So my view is that the government should not occupy the commanding heights of pensions and health care. Pensions and health care are important social functions that should be the responsibility of individual people, who would be much the better for taking care of their own instead of having it taken care of, rather badly, by the ruling class. Put it this way: saving for your own retirement builds character.

Regarding the deficit and the debt, the basic facts are that in 2008 the US went through a once-in-a-generation financial crash, where the credit system almost seized up. In such a situation, according to Reinhart and Rogoff in This Time is Different, the national debt usually doubles. That's because the way to get out of a financial crash in which the whole credit system seizes up is for the government, through the central bank, to act as lender of last resort and basically nationalize the credit system for a while. And that is what happened: with TARP (at $700 billion in lending) and with various credit guarantees totaling $20 trillion, the government stabilized the financial system. And it was all in place before Obama was inaugurated in January 2009. I would say that Obama enacted the wrong policies in  2009, with a Keynesian stimulus and then the dead hand of Obamacare. But at least we enjoyed a modest recovery from the Crash. It could have been worse.

Yes, but how do we prevent this sort of thing in the future?

The proximate cause of the Crash of 2008 is that the financial system discovered, rather too late, that the derivatives based upon the mortgage bonds of government housing finance giants Fannie Mae and Freddie Mac were not sound because the mortgage bonds of Fannie Mae and Freddie Mac were not sound. In the 1990s and 2000s the government mandated that Fannie Mae and Freddie Mac lend, more and more, to sub-prime borrowers. By the time of the crash, over 50 percent  of mortgages financed by Fannie and Freddie were to sub-prime borrowers. This is a problem, according to Walter Bagehot in Lombard Street, published in 1873. The credit system is founded upon two notions. The first notion is that borrowers are able to service their loans. Obviously, sub-prime borrowers are not really able to service their loans if interest rates rise or if they lose their jobs. The second notion is that loans should be properly collateralized so that if the borrower fails to service the loan then the lender can sell the collateral to recover his principal. If people in the market start to question the ability of borrowers to pay their loans and/or question whether loans are properly collateralized then you get a crisis of confidence and the credit system seizes up. So, in 2008 we had borrowers that could not service their loans and we had low-down-payment loans that could not be properly liquidated. Really, we are lucky that the Crash of 2008 was not much worse than it was.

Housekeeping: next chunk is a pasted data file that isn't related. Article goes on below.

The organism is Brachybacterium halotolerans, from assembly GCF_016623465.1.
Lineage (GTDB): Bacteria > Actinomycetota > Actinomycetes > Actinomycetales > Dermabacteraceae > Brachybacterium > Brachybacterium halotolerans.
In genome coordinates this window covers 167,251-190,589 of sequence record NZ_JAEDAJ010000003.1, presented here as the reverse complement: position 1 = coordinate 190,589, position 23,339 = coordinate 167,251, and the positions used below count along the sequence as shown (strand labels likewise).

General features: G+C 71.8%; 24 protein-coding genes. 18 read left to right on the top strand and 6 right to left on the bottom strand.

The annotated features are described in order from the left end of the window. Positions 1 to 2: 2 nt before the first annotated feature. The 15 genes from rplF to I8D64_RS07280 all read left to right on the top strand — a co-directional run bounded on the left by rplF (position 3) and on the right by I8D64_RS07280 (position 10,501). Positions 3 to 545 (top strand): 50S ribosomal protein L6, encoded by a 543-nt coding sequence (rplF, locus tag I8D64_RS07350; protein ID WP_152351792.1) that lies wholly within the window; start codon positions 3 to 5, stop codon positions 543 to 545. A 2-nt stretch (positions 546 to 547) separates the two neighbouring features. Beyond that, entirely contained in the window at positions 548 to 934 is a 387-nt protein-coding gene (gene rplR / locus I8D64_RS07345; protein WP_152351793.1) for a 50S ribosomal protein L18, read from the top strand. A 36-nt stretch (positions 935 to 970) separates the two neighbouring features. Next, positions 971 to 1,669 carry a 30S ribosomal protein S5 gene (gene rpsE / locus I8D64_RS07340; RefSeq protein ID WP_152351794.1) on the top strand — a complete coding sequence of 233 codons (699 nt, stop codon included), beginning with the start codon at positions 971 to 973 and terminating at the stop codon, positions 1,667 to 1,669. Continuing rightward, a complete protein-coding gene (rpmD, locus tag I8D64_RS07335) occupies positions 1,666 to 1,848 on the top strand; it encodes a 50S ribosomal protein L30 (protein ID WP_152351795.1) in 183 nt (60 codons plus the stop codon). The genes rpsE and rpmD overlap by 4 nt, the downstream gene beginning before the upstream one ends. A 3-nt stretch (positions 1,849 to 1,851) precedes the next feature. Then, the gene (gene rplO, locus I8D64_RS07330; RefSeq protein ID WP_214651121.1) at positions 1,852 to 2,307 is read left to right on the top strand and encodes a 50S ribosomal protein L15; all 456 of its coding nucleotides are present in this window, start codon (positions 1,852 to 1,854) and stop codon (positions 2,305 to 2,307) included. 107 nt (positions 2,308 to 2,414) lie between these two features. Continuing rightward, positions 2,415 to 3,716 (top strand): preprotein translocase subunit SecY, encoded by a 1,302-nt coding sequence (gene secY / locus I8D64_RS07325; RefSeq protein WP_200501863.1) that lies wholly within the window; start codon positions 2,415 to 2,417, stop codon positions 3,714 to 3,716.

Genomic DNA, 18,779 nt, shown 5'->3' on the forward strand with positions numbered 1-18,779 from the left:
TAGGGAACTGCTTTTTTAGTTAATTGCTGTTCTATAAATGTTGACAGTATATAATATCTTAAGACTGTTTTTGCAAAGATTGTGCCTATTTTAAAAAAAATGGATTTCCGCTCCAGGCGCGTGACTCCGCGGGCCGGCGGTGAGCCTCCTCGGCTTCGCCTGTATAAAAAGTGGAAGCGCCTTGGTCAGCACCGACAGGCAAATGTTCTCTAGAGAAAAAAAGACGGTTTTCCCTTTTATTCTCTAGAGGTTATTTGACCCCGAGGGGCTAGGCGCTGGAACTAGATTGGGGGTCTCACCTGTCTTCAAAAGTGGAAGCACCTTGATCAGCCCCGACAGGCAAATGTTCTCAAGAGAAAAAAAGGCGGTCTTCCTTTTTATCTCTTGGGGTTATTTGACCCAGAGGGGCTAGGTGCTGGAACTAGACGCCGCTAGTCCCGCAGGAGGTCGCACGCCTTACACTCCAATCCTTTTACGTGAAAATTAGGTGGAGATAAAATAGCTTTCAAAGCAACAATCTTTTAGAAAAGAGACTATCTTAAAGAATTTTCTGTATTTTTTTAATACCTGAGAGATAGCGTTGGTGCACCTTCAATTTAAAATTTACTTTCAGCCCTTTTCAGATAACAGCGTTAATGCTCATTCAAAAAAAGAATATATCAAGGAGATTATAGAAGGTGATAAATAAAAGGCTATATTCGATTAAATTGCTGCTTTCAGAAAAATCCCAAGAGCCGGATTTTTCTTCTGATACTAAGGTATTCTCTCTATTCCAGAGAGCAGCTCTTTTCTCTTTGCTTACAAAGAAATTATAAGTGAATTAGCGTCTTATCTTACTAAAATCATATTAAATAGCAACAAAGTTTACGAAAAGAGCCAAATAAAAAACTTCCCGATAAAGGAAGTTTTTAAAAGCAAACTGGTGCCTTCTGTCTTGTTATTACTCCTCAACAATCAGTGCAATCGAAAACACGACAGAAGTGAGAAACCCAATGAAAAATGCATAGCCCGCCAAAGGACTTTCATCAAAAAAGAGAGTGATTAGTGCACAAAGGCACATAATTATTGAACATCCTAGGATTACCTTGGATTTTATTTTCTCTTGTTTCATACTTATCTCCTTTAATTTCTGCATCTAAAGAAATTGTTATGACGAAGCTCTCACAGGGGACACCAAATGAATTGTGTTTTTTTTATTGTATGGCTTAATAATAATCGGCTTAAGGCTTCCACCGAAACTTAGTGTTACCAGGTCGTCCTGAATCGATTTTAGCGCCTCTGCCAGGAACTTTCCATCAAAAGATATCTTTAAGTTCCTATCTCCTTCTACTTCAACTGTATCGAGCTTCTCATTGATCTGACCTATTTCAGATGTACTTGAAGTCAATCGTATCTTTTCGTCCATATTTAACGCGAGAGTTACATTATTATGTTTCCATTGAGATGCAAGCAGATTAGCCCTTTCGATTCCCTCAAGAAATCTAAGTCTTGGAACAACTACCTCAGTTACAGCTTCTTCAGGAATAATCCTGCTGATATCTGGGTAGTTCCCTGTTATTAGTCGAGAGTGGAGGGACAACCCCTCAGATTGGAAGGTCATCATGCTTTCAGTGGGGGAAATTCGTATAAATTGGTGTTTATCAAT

So what, you might ask, should government look like in the best of all possible worlds?

It is simple. The national government should only spend money on defense. In the case of war it should raise taxes and borrow money. After the war it should cut defense spending and reduce the debt. That is all. And its central bank should help finance the war and act as lender of last resort in the case of the once-in-a-generation financial panic. That is all. The government should not use its power to game the credit system with loans to its supporters.

Of course, this is all fantasy. The reality of life on this planet is that we the people are always petitioning the government to pull our chestnuts out of the fire when we get into a little trouble. But that is mere bagatelle compared to the sins of the ruling class. The ruling class is always using the government to fight the war to end all wars, whether fighting the Kaiser, fighting the Nazis, or fighting racism, or fighting global warming.

And it will be ever thus.

Monday, February 19, 2018

The Real Trump Budget

It took me a week, but I finally took a look at the Trump budget on my special federal budget feature on

The table below shows budgeted outlays for federal spending for the next six years, starting with the current fiscal year, FY 2018.

$ billions
FY 2018
FY 2019
FY 2020
FY 2021
FY 2022
FY 2023
Health Care1,182.41,225.31,291.61,316.41,423.81,467.8
General Government55.253.853.050.951.850.8
Other Spending110.6110.148.043.922.615.7
Total Spending4,173.04,406.74,595.94,754.14,996.55,164.6

Do you see what is going on? Pensions, health care are steady as she goes. Yay seniors! Defense shows a minor increase. Education and Welfare show minor decreases. Transportation is going to take a hit. Yay bullet trains to nowhere!